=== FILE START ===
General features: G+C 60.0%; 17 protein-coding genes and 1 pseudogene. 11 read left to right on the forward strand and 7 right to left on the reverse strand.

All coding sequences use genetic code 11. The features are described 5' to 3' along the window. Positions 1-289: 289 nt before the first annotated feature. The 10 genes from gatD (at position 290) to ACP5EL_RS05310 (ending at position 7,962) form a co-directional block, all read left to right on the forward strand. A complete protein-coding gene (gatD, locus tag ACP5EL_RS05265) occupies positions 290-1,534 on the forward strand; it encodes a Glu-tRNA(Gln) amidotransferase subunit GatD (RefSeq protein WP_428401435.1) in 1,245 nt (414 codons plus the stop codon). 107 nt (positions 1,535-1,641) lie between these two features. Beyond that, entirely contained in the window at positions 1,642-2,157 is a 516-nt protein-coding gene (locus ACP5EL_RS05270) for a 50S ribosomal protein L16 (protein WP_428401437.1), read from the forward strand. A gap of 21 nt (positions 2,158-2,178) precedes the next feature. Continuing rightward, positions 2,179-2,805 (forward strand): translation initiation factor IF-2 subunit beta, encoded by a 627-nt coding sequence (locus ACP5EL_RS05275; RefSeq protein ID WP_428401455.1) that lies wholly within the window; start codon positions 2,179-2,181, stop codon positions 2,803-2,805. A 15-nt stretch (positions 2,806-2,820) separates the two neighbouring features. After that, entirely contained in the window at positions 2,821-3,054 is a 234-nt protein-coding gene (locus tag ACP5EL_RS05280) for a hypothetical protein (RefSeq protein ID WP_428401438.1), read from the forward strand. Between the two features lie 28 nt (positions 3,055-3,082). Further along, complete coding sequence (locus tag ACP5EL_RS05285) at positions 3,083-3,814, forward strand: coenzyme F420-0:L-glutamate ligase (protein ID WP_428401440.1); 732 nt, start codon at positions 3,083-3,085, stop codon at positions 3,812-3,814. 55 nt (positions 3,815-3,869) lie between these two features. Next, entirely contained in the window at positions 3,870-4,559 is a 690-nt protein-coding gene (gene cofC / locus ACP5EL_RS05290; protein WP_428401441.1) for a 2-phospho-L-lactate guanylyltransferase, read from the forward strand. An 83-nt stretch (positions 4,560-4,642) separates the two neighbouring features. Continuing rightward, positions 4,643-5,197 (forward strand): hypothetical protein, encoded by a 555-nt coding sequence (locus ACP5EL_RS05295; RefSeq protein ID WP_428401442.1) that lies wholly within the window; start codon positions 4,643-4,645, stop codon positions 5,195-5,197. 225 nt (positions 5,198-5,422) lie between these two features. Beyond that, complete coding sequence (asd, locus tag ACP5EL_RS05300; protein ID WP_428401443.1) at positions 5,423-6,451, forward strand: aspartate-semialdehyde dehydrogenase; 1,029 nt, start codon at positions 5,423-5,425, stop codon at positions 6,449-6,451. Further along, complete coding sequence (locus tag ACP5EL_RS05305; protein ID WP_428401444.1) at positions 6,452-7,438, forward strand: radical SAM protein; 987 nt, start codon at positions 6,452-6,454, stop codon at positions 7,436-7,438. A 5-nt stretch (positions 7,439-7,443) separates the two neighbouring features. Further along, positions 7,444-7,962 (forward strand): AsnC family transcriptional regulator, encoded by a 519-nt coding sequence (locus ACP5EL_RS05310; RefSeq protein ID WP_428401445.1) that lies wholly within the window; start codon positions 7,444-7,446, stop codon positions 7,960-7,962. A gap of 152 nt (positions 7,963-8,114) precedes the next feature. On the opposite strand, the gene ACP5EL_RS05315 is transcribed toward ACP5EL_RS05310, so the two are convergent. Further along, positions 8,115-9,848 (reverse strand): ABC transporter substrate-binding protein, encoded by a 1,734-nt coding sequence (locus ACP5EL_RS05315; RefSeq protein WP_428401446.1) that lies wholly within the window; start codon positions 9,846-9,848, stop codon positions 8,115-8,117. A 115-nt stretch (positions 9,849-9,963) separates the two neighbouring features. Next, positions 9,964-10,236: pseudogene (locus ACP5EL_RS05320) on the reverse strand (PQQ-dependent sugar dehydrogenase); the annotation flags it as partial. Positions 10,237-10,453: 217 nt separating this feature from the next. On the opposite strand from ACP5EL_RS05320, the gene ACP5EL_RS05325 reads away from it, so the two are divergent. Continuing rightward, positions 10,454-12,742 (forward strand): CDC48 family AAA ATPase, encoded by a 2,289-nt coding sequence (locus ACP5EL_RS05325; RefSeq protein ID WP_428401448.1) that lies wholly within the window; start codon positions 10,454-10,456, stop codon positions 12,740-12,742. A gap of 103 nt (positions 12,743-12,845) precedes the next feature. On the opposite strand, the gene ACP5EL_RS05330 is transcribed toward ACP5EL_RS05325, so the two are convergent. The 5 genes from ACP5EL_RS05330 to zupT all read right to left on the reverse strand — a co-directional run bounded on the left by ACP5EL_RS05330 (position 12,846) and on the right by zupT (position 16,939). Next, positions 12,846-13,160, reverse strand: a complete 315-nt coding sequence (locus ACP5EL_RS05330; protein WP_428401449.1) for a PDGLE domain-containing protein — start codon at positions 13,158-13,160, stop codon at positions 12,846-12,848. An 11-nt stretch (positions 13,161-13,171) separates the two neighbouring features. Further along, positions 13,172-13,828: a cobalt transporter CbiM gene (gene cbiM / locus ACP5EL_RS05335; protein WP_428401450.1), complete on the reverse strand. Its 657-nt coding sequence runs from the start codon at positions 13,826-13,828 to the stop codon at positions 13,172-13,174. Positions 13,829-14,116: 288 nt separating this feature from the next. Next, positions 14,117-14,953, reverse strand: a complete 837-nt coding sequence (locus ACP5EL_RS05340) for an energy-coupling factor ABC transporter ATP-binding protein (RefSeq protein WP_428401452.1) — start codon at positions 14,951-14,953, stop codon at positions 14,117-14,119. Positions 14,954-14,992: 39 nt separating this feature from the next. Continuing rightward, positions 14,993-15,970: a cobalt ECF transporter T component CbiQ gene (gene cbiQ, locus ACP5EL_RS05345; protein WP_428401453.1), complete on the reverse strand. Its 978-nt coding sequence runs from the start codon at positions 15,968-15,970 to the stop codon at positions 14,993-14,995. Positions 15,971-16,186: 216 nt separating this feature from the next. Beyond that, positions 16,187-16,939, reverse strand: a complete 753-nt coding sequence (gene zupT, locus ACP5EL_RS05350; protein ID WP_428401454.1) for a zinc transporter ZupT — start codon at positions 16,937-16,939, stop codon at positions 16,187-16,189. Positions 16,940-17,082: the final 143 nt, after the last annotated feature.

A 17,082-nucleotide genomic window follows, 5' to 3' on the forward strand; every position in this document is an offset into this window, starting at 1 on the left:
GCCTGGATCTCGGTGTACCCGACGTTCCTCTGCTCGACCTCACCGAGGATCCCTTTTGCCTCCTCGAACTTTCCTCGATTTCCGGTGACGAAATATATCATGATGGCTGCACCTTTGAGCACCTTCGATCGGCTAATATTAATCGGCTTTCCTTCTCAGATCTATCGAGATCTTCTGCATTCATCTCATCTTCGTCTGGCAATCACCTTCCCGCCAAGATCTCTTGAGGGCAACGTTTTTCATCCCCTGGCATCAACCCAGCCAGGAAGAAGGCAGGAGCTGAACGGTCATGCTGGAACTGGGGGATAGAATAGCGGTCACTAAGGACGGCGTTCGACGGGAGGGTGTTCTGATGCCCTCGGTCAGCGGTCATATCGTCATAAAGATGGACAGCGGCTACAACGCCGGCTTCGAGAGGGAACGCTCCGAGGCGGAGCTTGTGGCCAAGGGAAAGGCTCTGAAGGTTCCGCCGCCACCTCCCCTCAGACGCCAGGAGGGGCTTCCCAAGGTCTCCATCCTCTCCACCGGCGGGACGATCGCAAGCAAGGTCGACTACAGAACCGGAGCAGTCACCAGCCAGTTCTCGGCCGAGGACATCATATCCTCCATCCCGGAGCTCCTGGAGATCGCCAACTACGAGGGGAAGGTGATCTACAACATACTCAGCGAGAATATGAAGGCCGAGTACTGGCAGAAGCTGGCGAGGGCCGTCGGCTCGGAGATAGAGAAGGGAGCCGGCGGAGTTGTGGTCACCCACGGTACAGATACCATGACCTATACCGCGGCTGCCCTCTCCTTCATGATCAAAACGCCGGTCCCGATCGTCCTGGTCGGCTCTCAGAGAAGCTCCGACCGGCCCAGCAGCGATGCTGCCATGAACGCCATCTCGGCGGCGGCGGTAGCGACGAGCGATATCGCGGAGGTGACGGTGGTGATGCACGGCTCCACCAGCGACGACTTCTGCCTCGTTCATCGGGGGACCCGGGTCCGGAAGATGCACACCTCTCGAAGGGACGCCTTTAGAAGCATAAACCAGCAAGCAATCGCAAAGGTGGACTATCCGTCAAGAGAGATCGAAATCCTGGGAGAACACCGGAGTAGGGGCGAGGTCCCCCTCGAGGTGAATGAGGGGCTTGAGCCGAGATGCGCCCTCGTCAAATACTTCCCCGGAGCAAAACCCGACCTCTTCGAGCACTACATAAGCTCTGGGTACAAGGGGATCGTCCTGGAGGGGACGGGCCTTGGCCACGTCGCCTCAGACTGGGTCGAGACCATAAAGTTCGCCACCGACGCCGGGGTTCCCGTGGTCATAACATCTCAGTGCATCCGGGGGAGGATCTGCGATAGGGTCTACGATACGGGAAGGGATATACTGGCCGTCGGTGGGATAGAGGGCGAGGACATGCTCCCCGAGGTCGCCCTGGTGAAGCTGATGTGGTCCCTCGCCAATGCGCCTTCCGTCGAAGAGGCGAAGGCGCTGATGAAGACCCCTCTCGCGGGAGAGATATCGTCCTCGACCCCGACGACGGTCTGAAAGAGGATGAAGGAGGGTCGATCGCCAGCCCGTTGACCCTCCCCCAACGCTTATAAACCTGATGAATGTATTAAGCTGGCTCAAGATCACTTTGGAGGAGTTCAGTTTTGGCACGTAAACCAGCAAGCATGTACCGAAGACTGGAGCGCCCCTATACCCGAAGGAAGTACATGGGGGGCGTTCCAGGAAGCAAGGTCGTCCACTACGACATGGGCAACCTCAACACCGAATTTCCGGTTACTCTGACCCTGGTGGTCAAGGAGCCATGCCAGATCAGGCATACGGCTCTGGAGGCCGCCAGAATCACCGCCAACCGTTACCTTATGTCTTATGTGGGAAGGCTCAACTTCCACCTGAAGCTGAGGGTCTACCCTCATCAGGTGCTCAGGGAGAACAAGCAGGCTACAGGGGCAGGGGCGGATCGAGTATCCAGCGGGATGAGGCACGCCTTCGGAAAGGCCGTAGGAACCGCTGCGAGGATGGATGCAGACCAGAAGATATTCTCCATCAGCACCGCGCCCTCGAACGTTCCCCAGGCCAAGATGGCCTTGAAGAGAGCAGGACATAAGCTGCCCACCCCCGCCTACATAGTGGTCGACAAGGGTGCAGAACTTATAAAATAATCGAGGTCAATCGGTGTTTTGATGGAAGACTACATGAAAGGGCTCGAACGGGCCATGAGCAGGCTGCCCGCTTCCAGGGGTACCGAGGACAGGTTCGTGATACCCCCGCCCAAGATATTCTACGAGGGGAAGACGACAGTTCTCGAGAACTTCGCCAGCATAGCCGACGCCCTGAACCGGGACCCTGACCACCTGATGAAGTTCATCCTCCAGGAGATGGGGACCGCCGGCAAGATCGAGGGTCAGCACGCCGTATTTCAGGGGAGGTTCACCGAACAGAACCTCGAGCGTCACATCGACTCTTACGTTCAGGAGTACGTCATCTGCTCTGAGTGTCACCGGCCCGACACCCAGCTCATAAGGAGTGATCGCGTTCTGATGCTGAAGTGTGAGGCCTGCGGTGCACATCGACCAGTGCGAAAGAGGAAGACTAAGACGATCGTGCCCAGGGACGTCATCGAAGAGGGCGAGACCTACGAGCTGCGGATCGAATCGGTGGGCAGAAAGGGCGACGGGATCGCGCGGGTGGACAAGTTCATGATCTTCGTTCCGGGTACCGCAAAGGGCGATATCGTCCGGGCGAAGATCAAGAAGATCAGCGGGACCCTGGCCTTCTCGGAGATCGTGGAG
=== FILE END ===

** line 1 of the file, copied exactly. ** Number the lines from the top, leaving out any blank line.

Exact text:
General features: G+C 60.0%; 17 protein-coding genes and 1 pseudogene. 11 read left to right on the forward strand and 7 right to left on the reverse strand.